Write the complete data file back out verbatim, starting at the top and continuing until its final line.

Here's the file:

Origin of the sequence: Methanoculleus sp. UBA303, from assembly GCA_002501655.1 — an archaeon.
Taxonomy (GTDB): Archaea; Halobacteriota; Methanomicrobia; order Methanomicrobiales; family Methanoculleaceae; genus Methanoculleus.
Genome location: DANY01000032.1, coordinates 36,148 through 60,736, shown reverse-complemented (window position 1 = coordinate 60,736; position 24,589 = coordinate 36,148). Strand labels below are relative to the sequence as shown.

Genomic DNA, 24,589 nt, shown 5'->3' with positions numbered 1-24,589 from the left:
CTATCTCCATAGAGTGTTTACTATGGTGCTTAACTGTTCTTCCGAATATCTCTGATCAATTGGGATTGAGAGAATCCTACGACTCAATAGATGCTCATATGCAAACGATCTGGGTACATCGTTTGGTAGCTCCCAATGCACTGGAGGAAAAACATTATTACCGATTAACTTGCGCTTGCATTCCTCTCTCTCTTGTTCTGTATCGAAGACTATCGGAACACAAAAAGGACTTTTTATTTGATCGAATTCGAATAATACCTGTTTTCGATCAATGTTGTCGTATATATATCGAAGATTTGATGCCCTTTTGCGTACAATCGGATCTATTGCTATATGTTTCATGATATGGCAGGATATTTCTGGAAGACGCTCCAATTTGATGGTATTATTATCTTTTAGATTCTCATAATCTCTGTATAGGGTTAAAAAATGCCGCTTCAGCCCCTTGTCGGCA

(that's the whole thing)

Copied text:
Origin of the sequence: Methanoculleus sp. UBA303, from assembly GCA_002501655.1 — an archaeon.
Taxonomy (GTDB): Archaea; Halobacteriota; Methanomicrobia; order Methanomicrobiales; family Methanoculleaceae; genus Methanoculleus.
Genome location: DANY01000032.1, coordinates 36,148 through 60,736, shown reverse-complemented (window position 1 = coordinate 60,736; position 24,589 = coordinate 36,148). Strand labels below are relative to the sequence as shown.

Genomic DNA, 24,589 nt, shown 5'->3' with positions numbered 1-24,589 from the left:
CTATCTCCATAGAGTGTTTACTATGGTGCTTAACTGTTCTTCCGAATATCTCTGATCAATTGGGATTGAGAGAATCCTACGACTCAATAGATGCTCATATGCAAACGATCTGGGTACATCGTTTGGTAGCTCCCAATGCACTGGAGGAAAAACATTATTACCGATTAACTTGCGCTTGCATTCCTCTCTCTCTTGTTCTGTATCGAAGACTATCGGAACACAAAAAGGACTTTTTATTTGATCGAATTCGAATAATACCTGTTTTCGATCAATGTTGTCGTATATATATCGAAGATTTGATGCCCTTTTGCGTACAATCGGATCTATTGCTATATGTTTCATGATATGGCAGGATATTTCTGGAAGACGCTCCAATTTGATGGTATTATTATCTTTTAGATTCTCATAATCTCTGTATAGGGTTAAAAAATGCCGCTTCAGCCCCTTGTCGGCA